Dan Duquette says Travis Snider 'just coming into his own'

Aberdeen IronBirds newly-announced manager Luis Pujols (left) laughs with Orioles executive Dan Duquette at the Hot Stove Dinner at Ripken Stadium.
Aberdeen IronBirds newly-announced manager Luis Pujols (left) laughs with Orioles executive Dan Duquette at the Hot Stove Dinner at Ripken Stadium. (Karl Merton Ferron / Baltimore Sun)

Orioles executive vice president Dan Duquette on Thursday lauded this week's trade for outfielder Travis Snider, saying the former first-round draft pick "looks to me like he's just coming into his own."

"Second half of the season last year, he put together a terrific campaign," Duquette said before the Aberdeen IronBirds Hot Stove Dinner. "Ended up hitting well, getting on base, slugged over .500 and hit nine home runs over the second half of the season. He's got excellent pull power, which should play very well in Camden Yards."


Snider batted .288 with a .356 on-base percentage and .524 slugging percentage in 60 second-half games last season, hitting 13 doubles, nine home runs and compiling 24 RBIs. He hit .237/.318/.342 with four homers and 14 RBIs in 80 games in the first half.

Duquette said he believes Snider, who was acquired from the Pirates on Tuesday in exchange for left-handed pitching prospect Stephen Tarpley and a player to be named later, can also take advantage of Camden Yards' favorable power alleys and could be an everyday player for the first time in his big league career.


"He's got the kind of power to hit the ball out of the left-center field part of our ballpark," Duquette said. "If he hits one or two balls out there, he should be on track. He should do pretty well. He's a good defensive player. I like him. He's going to help our team. He's got a good work ethic. … And although he hasn't been given, to date, the chance to hit against left-handers in the big leagues, when he was given a chance last year he hit very well, and he's hit well against lefties in the minors. He could very well develop into an everyday ballplayer."

Snider is a career .249/.299/.399 hitter against left-handed pitching over, but was 16-for-42 against lefties (a .381/.435/.619 line) last season.

Even though Snider, who was the No. 6 prospect in the game going into the 2009 season, owns a .310 career on-base percentage in the majors, Duquette said he believes Snider is starting to become a more patient and disciplined hitter.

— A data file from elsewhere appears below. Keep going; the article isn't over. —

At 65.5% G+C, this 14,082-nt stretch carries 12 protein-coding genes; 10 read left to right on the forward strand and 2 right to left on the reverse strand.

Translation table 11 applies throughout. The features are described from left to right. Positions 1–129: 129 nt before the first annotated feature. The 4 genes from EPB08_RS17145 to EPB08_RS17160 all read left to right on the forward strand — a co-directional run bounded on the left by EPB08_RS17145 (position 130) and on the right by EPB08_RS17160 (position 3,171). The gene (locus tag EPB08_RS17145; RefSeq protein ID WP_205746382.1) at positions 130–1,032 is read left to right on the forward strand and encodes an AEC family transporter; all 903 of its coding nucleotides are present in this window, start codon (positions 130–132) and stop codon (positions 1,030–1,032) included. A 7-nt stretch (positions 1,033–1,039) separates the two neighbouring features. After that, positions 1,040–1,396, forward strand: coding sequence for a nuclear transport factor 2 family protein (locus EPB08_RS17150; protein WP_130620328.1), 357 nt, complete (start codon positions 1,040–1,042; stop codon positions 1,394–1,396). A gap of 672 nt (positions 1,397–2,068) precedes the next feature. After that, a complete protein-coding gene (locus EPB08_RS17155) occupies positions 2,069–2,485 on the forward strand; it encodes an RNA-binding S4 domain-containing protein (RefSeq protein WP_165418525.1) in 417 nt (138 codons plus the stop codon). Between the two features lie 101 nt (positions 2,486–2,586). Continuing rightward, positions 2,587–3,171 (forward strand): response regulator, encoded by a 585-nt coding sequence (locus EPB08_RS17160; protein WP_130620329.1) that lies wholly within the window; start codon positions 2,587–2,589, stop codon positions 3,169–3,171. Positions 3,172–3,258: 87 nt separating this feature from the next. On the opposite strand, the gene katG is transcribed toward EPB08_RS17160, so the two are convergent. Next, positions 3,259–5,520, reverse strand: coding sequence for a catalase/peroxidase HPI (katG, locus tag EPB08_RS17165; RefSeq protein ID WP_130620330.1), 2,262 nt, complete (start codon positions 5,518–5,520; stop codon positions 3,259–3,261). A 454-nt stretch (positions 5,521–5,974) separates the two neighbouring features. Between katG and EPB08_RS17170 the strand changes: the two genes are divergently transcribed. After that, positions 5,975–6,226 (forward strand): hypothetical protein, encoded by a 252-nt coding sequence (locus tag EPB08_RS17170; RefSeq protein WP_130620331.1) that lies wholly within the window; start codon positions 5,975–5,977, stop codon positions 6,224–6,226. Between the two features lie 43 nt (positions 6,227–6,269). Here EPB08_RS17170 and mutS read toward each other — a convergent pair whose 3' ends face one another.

"You know the other thing that Snider does for us is he gives us a little more depth to our lineup," he said. "If you look at his record, the number of pitches that he sees, he'll be our most selective hitter. And toward the end of last year, he lowered his strikeouts and increased his walks, which leads me to believe he's really on his way to being a good major league hitter

"So, he gives us a little bit more depth. We were trying to replace the on-base capability that [Nick] Markakis gave us and Snider will help us do that, but he also has power and he's also a good defender. So, if you take a look at what he did last year in 300 at-bats, he should be able to make a good contribution to our ballclub here."

Duquette confirmed that the Orioles had discussed a deal for Snider with the Pirates during last month's winter meetings. Pittsburgh was looking for an everyday player in exchange at that time, but once they signed South Korean infielder Jung-ho Kang, making a trade for Snider became more possible.

"I had stayed in touch with [Pirates GM] Neal [Huntington] because we were still looking for a left-handed hitting outfielder, so we continued our persistence and Neal made him available," Duquette said. "We did have some discussions at the Winter Meetings and we weren't able to get a deal done. I like his age, I like the way he profiles in our ballpark, I like the way he plays defense and I like his over-the-fence power."

Despite the losses of Markakis and the majors' home run leader, Nelson Cruz, Duquette said he likes his outfield options going into spring training.

"We signed Delmon Young so we have a potential DH there, and depending on how the team is structured he could see some more at-bats," Duquette said. "And we have [Alejandro] De Aza also, and [David] Lough, so that gives us plenty of people to replace Markakis. The at-bats that Cruz gave us … he gave us 40 home runs and we're not going to replace him with 40 home runs, but we've got enough power on our ballclub to still hit a lot of home runs."

Other items of note:

-- With Snider in the fold to fill the left-handed hitting outfielder spot the Orioles were searching to fill, Duquette said he'd like to add some bullpen depth before the team reports for spring training next month, preferably a right-handed reliever.

"So, we're looking around for that," Duquette said.  "There's a couple [out there]. … We've got a couple left-handers. We signed [Wesley] Wright, we have [Brian] Matusz, we have [T.J.] McFarland. We have a couple other guys in the mix."


-- Duquette said the club has offered Nolan Reimold a contract, but said other teams were also interested in the former Orioles outfielder. Reimold was designated for assignment by the Orioles last July and played briefly with the Blue Jays and Arizona Diamondbacks before becoming a free agent at the end of last season.

-- At Thursday's Aberdeen event, it was announced that Luis Pujols will manage the short-season single-A IronBirds this season. Pujols served as the manager at high Class-A Frederick in 2014 and low Class-A Delmarva in 2013.

-- The IronBirds are planning a second Hot Stove Dinner on March 23 at Ripken Stadium that will feature Cal Ripken Jr. and Bill Ripken. Tickets will go on sale to the general public on Feb. 9 and will start at $70 each.

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